Here in the UK we have many different flying insects. Trying to determine whether to use a fly rug, cover in fly spray before you ride or turnout, or simply do nothing is every horse owners’ annual conundrum.

Types of Flies

It is not just horse flies that find our horses an attractive opportunity. The black fly finds a home inside their ears as they need an area with little hair and suck the blood from there; these are around throughout the warmer months along with the midge. They become more active at the break of dawn or dusk, as their bite releases saliva into the skin; it is these that can initiate the itching sensation.

The crab fly tends to remain between the hind legs but they have no wings, they have to be brushed away. Then you have the stable fly, these breed in our muckheaps and tend to gather around the face and the eyes and appear around the same time as the horse fly. The horse fly receives the most attention as it can bite through the skin, creating a larger lesion and likely resulting in a skin reaction.

Fly Repellents

It is a legal requirement that all fly repellents come under Biocide and Pesticide regulations. They must be registered and display a registered number. This registration ensures you are using active ingredients proven to be both safe and effective, therefore look for the approval number on repellents to ensure the product you choose is legal. Beware of essential oils and home remedies, they can be very aggressive, causing severe reactions on some horses.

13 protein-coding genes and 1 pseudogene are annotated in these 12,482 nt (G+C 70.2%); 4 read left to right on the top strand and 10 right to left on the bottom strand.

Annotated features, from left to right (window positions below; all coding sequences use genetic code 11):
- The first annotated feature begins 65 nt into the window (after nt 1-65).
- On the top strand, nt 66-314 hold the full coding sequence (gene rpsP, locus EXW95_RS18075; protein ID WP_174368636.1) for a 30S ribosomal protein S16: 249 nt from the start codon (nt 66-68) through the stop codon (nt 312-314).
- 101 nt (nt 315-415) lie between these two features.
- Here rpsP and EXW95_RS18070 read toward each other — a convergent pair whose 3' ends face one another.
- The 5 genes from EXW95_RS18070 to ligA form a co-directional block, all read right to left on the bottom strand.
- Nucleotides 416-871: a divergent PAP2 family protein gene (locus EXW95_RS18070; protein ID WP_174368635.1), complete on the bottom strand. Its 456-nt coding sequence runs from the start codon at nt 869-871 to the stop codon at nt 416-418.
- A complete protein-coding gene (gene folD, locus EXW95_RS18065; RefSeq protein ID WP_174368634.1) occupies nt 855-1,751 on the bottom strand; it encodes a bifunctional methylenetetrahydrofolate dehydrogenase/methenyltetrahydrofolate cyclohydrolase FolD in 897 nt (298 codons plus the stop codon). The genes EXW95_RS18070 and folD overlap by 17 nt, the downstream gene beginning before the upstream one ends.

NAF has taken its learnings from nature itself, as some plants have the natural ability to mask scents that are attractive to insects, while others can confuse the insect’s odour receptors and create an unappealing landing environment for them.

Then there is of course the well-known synthetic repellent, DEET which combines what nature has taught NAF into one product. DEET was formulated by US soldiers upon testing times in the jungle during 1946. Generally, the higher the rate of DEET the more effective it will be. However, safe levels for use on horses and in our environment are capped, so avoid using DEET repellents designed for use on people, as these are likely to be too high for your horse. As with any topical application it is always worth doing a patch test for 48 hours.

NAF OFF Deet Power Performance offers a 6-8 hour repellency time, which should account for the time in the field before it is re-applied or the horse is brought in. The powerful formula provides effective protection against flies and insect menace.

So, should you have a Fly Repellent to hand?

Fly repellents have been used for generations to help keep a spatial repellency around our horses; it helps avoid contact with these blood thirsty feeders and will in turn help to prevent the many diseases that flies can transmit which can lead to extreme discomfort. When choosing a repellent, think about the type of fly you are seeing and even horses who wear a fly rug will benefit from a repellent.